Despite the social media outrage over what some television viewers said was an excessive, even obnoxious, barrage of ads for daily fantasy sites, the actual government regulators who oversee such content received just about a dozen complaints during the height of the ads last fall.
The 15 complaints, provided in response to a Freedom of Information Act request submitted by Outside the Lines, cited viewers' displeasure with the content of the ads, as well as issues with the contests themselves.
They include complaints received from August through Nov. 24, 2015. During that time, DraftKings and FanDuel ran a combined 60,000 advertising spots across more than 60 networks, according to iSpot.tv.
The Federal Communications Commission regulates broadcast content on network and cable television programming and allows viewers to submit complaints via mail and online. It has specific rules for advertisements for gaming and lotteries that relate to state laws on gambling. To date, the FCC hasn't taken any action against either daily fantasy company and has not taken a position on whether they violate any gambling advertising rules.
While daily fantasy companies have insisted they are not gambling, that designation is being tested legally in a number of states, and some have outright banned it.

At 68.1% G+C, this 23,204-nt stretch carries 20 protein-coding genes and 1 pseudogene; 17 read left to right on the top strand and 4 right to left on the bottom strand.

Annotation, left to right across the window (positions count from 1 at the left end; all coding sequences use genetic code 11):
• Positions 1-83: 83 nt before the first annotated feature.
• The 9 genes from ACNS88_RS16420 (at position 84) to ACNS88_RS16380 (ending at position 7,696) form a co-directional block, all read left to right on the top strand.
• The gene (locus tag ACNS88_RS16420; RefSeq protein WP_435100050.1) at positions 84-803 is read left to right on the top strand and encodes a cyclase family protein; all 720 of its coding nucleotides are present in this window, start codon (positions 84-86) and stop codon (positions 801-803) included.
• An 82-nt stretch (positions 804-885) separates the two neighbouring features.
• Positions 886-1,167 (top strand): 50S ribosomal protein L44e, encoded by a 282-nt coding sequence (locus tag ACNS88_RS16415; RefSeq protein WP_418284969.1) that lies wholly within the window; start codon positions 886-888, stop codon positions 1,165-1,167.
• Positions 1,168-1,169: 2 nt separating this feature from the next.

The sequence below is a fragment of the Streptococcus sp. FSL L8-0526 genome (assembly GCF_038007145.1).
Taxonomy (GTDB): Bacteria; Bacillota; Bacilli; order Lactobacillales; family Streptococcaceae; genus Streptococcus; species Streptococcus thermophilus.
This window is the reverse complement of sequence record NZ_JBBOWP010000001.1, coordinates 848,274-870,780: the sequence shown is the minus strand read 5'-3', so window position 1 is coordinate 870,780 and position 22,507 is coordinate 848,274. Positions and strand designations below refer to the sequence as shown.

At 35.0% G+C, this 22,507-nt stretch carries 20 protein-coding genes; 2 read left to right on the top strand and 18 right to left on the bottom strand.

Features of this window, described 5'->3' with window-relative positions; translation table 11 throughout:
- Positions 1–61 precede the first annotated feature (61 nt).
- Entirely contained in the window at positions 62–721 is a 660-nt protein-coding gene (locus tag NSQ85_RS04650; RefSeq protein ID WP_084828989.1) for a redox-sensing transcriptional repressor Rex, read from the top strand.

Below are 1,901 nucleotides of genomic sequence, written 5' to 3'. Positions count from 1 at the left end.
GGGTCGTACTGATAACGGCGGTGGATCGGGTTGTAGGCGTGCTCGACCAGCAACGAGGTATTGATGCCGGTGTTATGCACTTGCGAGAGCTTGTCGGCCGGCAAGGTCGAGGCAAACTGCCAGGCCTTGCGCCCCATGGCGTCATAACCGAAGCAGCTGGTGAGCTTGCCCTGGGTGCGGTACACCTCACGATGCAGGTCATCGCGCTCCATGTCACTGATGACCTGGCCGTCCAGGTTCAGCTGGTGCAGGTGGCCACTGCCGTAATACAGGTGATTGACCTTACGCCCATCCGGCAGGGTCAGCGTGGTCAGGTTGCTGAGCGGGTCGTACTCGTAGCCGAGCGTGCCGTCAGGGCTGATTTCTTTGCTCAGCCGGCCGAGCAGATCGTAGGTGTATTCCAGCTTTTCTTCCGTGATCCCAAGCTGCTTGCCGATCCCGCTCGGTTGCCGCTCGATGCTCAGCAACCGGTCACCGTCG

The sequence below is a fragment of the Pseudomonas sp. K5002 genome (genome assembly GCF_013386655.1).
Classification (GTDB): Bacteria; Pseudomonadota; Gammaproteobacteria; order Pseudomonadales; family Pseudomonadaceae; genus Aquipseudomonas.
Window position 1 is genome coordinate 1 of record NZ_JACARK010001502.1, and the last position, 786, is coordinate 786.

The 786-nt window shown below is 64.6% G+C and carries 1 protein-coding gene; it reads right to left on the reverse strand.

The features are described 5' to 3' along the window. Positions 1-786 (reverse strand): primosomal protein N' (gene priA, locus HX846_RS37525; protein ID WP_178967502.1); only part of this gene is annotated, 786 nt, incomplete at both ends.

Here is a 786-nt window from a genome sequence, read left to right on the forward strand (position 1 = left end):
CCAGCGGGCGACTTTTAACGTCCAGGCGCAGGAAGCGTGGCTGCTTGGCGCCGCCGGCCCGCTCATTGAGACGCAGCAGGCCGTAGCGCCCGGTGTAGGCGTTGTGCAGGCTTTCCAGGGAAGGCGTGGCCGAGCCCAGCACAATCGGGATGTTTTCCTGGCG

To give some idea of the volume of complaints the FCC usually receives, more than 200 letters came in after NBC's broadcast of the 2012 Super Bowl XLVI halftime show that featured rapper M.I.A., who at one point was seen giving the middle finger to the camera. (The FCC has greater regulatory authority over broadcast content than cable.)
Although fewer in volume, the complaints against daily fantasy ads to the FCC mirror the tone of the public criticism on social media, with one viewer in Mission Viejo, Calif., writing, "I am revolted by the amount of advertising for so called 'Fantasy Football' websites such as DraftKings and FanDuel. I thought online gambling in the USA was illegal."
The letter continues: "My wife's father died as a result of the financial stress from gambling. I see the tears well up in her eyes when she sees this blatant and unabashed promotion and glamorization of wagering."
A complaint from a viewer in Union City, New Jersey, read: "... many young children watch these games i think that it is a deeply disturbing message that we are giving them. Ads that promote gambling and the mentality that you can get rich quick by betting on sports events ... please remove them from our televised sporting events!!! I consider it dangerous."